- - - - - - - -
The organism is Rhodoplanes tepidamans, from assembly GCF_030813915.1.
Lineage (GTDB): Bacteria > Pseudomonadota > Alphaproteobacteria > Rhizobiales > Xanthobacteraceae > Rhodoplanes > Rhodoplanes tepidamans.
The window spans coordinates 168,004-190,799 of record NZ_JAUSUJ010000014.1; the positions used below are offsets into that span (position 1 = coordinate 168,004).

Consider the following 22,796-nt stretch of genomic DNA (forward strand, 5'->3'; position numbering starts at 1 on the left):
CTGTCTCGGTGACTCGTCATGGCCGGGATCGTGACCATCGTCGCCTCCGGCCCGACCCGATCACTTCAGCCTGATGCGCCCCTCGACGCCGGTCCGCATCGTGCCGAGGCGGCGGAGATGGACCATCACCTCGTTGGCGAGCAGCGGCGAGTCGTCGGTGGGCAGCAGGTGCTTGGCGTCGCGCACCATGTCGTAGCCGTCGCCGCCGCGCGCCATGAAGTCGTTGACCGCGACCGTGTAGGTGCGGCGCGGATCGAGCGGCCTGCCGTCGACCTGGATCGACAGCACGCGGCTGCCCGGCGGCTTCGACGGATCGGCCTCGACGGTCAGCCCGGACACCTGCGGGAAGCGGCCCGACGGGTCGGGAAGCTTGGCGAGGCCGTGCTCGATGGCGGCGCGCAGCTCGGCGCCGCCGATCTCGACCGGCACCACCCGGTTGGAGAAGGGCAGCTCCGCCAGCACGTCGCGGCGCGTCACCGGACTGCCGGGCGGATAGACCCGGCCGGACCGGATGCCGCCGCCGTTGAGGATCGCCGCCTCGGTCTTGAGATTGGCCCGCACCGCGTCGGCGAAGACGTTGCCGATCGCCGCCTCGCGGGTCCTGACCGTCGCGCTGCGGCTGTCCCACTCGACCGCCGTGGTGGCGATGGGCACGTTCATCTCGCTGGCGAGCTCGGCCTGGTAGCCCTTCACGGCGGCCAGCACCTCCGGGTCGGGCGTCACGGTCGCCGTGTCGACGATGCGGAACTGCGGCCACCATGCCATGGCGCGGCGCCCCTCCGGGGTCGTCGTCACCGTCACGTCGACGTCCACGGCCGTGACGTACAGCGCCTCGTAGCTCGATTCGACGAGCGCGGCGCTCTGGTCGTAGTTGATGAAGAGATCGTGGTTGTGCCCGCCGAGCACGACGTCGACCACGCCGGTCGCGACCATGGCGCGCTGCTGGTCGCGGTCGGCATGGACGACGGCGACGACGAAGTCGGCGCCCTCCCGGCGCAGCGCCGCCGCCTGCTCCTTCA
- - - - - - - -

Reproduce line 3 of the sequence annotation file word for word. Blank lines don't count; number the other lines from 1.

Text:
The window spans coordinates 168,004-190,799 of record NZ_JAUSUJ010000014.1; the positions used below are offsets into that span (position 1 = coordinate 168,004).